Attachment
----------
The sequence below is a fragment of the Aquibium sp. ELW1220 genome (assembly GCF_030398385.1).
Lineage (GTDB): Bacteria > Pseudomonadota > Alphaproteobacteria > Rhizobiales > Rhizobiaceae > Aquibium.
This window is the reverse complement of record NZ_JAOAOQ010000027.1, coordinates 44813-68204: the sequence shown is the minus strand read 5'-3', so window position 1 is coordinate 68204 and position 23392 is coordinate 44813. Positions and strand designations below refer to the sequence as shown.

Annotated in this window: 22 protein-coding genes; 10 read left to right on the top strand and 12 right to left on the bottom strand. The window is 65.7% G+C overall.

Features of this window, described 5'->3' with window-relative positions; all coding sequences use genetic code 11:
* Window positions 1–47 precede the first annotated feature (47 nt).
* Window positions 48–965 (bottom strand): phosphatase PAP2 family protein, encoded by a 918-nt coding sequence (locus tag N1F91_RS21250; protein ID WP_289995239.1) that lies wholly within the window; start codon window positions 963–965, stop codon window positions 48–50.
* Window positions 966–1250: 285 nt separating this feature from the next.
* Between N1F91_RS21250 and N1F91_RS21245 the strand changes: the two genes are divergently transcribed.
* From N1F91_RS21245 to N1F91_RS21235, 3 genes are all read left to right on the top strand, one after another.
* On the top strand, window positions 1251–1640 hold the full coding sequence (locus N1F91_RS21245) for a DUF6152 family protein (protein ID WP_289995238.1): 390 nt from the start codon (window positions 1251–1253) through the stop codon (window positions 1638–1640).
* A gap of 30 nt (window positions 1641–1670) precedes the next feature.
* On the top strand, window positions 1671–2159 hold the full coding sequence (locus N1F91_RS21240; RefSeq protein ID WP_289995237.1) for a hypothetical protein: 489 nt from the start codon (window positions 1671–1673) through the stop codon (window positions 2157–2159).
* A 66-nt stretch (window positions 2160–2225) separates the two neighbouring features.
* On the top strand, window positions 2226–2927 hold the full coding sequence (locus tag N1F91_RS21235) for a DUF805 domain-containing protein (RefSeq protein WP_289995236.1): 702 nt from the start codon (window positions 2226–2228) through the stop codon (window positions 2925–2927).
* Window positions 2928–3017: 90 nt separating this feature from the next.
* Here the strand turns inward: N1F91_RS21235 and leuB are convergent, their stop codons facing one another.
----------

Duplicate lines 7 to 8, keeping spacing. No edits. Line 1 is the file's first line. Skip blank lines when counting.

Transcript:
* Window positions 48–965 (bottom strand): phosphatase PAP2 family protein, encoded by a 918-nt coding sequence (locus tag N1F91_RS21250; protein ID WP_289995239.1) that lies wholly within the window; start codon window positions 963–965, stop codon window positions 48–50.
* Window positions 966–1250: 285 nt separating this feature from the next.